Behind the furthest end of the brewery, was a rank garden with an
old wall: not so high but that I could struggle up and hold on long
enough to look over it, and see that the rank garden was the garden
of the house, and that it was overgrown with tangled weeds, but
that there was a track upon the green and yellow paths, as if some
one sometimes walked there, and that Estella was walking away from
me even then. But she seemed to be everywhere. For, when I yielded
to the temptation presented by the casks, and began to walk on
them. I saw her walking on them at the end of the yard of casks.
She had her back towards me, and held her pretty brown hair spread
out in her two hands, and never looked round, and passed out of my
view directly. So, in the brewery itself - by which I mean the
large paved lofty place in which they used to make the beer, and
where the brewing utensils still were. When I first went into it,
and, rather oppressed by its gloom, stood near the door looking
about me, I saw her pass among the extinguished fires, and ascend
some light iron stairs, and go out by a gallery high overhead, as
if she were going out into the sky.
It was in this place, and at this moment, that a strange thing
happened to my fancy. I thought it a strange thing then, and I
thought it a stranger thing long afterwards. I turned my eyes - a
little dimmed by looking up at the frosty light - towards a great
wooden beam in a low nook of the building near me on my right hand,
and I saw a figure hanging there by the neck. A figure all in
yellow white, with but one shoe to the feet; and it hung so, that I
could see that the faded trimmings of the dress were like earthy
paper, and that the face was Miss Havisham's, with a movement going
over the whole countenance as if she were trying to call to me. In
the terror of seeing the figure, and in the terror of being certain
that it had not been there a moment before, I at first ran from it,
and then ran towards it. And my terror was greatest of all, when I
found no figure there.
Nothing less than the frosty light of the cheerful sky, the sight
of people passing beyond the bars of the court-yard gate, and the
reviving influence of the rest of the bread and meat and beer,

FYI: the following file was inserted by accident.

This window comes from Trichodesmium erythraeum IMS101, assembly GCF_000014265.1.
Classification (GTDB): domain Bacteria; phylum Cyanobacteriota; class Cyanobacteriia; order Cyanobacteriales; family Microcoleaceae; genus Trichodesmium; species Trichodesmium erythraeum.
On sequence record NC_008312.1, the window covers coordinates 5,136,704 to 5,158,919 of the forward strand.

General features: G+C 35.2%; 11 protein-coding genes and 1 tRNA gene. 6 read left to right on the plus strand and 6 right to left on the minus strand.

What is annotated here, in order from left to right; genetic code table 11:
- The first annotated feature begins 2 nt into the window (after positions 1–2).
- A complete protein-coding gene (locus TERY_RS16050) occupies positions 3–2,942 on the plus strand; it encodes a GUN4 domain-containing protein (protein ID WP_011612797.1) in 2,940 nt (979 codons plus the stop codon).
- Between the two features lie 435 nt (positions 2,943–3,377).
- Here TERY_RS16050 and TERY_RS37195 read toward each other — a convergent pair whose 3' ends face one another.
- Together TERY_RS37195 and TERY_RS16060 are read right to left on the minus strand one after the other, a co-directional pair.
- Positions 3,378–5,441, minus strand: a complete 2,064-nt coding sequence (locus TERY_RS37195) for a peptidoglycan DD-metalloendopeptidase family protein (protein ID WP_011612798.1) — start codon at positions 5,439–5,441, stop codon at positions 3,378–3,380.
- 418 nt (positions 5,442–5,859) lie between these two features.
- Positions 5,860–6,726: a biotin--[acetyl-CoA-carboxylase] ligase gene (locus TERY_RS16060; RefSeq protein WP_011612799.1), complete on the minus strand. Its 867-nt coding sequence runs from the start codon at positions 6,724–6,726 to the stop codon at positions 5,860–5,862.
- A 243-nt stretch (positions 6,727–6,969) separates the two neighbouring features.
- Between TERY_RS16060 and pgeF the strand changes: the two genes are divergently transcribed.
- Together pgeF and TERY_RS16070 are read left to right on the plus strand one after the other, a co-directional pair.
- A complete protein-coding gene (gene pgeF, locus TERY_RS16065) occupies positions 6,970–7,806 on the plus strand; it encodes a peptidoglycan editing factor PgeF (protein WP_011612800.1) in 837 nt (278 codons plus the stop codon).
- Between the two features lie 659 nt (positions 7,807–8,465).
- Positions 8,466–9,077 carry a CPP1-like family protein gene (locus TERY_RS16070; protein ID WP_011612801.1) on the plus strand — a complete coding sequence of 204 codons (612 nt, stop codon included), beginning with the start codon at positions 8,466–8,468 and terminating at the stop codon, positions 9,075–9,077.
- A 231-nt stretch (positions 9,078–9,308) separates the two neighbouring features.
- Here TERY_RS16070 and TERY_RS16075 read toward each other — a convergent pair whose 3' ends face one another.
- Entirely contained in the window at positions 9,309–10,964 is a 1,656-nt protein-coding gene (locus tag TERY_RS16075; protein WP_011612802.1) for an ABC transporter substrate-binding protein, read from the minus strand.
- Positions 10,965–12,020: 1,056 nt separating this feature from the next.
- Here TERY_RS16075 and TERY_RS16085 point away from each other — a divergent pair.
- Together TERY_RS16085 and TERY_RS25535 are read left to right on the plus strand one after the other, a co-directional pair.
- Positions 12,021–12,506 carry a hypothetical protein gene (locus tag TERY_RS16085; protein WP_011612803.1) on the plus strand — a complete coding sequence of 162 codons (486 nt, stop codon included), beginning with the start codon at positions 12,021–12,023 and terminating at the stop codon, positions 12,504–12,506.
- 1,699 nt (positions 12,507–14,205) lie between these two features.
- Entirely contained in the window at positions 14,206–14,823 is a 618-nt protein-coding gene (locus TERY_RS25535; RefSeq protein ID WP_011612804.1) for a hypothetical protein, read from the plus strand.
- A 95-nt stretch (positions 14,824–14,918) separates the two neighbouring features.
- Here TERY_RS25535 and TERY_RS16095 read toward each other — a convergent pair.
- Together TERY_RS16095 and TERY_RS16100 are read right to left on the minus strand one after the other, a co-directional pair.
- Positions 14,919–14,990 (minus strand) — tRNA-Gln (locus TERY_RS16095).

would have brought me round. Even with those aids, I might not have
come to myself as soon as I did, but that I saw Estella approaching
with the keys, to let me out. She would have some fair reason for
looking down upon me, I thought, if she saw me frightened; and she
would have no fair reason.
She gave me a triumphant glance in passing me, as if she rejoiced
that my hands were so coarse and my boots were so thick, and she
opened the gate, and stood holding it. I was passing out without
looking at her, when she touched me with a taunting hand.
"Why don't you cry?"
"Because I don't want to."
"You do," said she. "You have been crying till you are half blind,
and you are near crying again now."
She laughed contemptuously, pushed me out, and locked the gate upon
me. I went straight to Mr. Pumblechook's, and was immensely relieved
to find him not at home. So, leaving word with the shopman on what
day I was wanted at Miss Havisham's again, I set off on the
four-mile walk to our forge; pondering, as I went along, on all I
had seen, and deeply revolving that I was a common labouring-boy;
that my hands were coarse; that my boots were thick; that I had
fallen into a despicable habit of calling knaves Jacks; that I was
much more ignorant than I had considered myself last night, and
generally that I was in a low-lived bad way.
When I reached home, my sister was very curious to know all about
Miss Havisham's, and asked a number of questions. And I soon found
myself getting heavily bumped from behind in the nape of the neck
and the small of the back, and having my face ignominiously shoved
against the kitchen wall, because I did not answer those questions
at sufficient length.